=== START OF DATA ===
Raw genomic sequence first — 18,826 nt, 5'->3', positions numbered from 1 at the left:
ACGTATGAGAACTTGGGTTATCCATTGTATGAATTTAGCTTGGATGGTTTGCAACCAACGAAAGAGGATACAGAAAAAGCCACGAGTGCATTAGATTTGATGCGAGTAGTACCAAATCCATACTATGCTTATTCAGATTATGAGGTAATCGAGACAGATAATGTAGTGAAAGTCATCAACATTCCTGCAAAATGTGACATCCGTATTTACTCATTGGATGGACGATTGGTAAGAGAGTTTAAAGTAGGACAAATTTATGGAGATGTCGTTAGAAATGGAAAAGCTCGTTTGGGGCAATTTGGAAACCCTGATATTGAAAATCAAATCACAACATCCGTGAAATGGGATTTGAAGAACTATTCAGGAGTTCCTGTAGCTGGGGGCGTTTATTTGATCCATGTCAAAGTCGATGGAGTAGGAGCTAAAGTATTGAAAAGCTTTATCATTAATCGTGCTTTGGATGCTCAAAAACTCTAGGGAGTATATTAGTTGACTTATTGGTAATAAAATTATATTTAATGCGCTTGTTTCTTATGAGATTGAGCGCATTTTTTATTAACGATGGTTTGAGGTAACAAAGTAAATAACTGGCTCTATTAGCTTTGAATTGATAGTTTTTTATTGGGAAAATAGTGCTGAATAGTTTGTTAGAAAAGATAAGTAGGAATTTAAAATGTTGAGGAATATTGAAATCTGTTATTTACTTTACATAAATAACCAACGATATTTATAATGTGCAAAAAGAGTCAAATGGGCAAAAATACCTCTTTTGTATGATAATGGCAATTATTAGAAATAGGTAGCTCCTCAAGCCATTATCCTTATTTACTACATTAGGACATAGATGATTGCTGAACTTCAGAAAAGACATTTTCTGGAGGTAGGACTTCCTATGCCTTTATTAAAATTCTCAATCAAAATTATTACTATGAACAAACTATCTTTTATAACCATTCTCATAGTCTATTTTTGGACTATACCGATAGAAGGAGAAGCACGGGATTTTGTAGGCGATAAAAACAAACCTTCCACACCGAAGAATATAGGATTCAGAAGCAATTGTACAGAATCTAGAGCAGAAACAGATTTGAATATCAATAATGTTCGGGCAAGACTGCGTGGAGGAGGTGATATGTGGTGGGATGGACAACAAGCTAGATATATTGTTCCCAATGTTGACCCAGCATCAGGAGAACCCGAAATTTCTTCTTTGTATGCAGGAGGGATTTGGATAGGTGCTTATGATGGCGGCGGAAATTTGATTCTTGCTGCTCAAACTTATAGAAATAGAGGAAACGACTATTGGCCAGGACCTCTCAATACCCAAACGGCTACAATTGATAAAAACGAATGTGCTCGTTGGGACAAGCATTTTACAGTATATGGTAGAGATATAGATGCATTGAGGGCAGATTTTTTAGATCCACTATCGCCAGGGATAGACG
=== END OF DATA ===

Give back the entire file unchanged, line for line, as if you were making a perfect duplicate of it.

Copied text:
Raw genomic sequence first — 18,826 nt, 5'->3', positions numbered from 1 at the left:
ACGTATGAGAACTTGGGTTATCCATTGTATGAATTTAGCTTGGATGGTTTGCAACCAACGAAAGAGGATACAGAAAAAGCCACGAGTGCATTAGATTTGATGCGAGTAGTACCAAATCCATACTATGCTTATTCAGATTATGAGGTAATCGAGACAGATAATGTAGTGAAAGTCATCAACATTCCTGCAAAATGTGACATCCGTATTTACTCATTGGATGGACGATTGGTAAGAGAGTTTAAAGTAGGACAAATTTATGGAGATGTCGTTAGAAATGGAAAAGCTCGTTTGGGGCAATTTGGAAACCCTGATATTGAAAATCAAATCACAACATCCGTGAAATGGGATTTGAAGAACTATTCAGGAGTTCCTGTAGCTGGGGGCGTTTATTTGATCCATGTCAAAGTCGATGGAGTAGGAGCTAAAGTATTGAAAAGCTTTATCATTAATCGTGCTTTGGATGCTCAAAAACTCTAGGGAGTATATTAGTTGACTTATTGGTAATAAAATTATATTTAATGCGCTTGTTTCTTATGAGATTGAGCGCATTTTTTATTAACGATGGTTTGAGGTAACAAAGTAAATAACTGGCTCTATTAGCTTTGAATTGATAGTTTTTTATTGGGAAAATAGTGCTGAATAGTTTGTTAGAAAAGATAAGTAGGAATTTAAAATGTTGAGGAATATTGAAATCTGTTATTTACTTTACATAAATAACCAACGATATTTATAATGTGCAAAAAGAGTCAAATGGGCAAAAATACCTCTTTTGTATGATAATGGCAATTATTAGAAATAGGTAGCTCCTCAAGCCATTATCCTTATTTACTACATTAGGACATAGATGATTGCTGAACTTCAGAAAAGACATTTTCTGGAGGTAGGACTTCCTATGCCTTTATTAAAATTCTCAATCAAAATTATTACTATGAACAAACTATCTTTTATAACCATTCTCATAGTCTATTTTTGGACTATACCGATAGAAGGAGAAGCACGGGATTTTGTAGGCGATAAAAACAAACCTTCCACACCGAAGAATATAGGATTCAGAAGCAATTGTACAGAATCTAGAGCAGAAACAGATTTGAATATCAATAATGTTCGGGCAAGACTGCGTGGAGGAGGTGATATGTGGTGGGATGGACAACAAGCTAGATATATTGTTCCCAATGTTGACCCAGCATCAGGAGAACCCGAAATTTCTTCTTTGTATGCAGGAGGGATTTGGATAGGTGCTTATGATGGCGGCGGAAATTTGATTCTTGCTGCTCAAACTTATAGAAATAGAGGAAACGACTATTGGCCAGGACCTCTCAATACCCAAACGGCTACAATTGATAAAAACGAATGTGCTCGTTGGGACAAGCATTTTACAGTATATGGTAGAGATATAGATGCATTGAGGGCAGATTTTTTAGATCCACTATCGCCAGGGATAGACG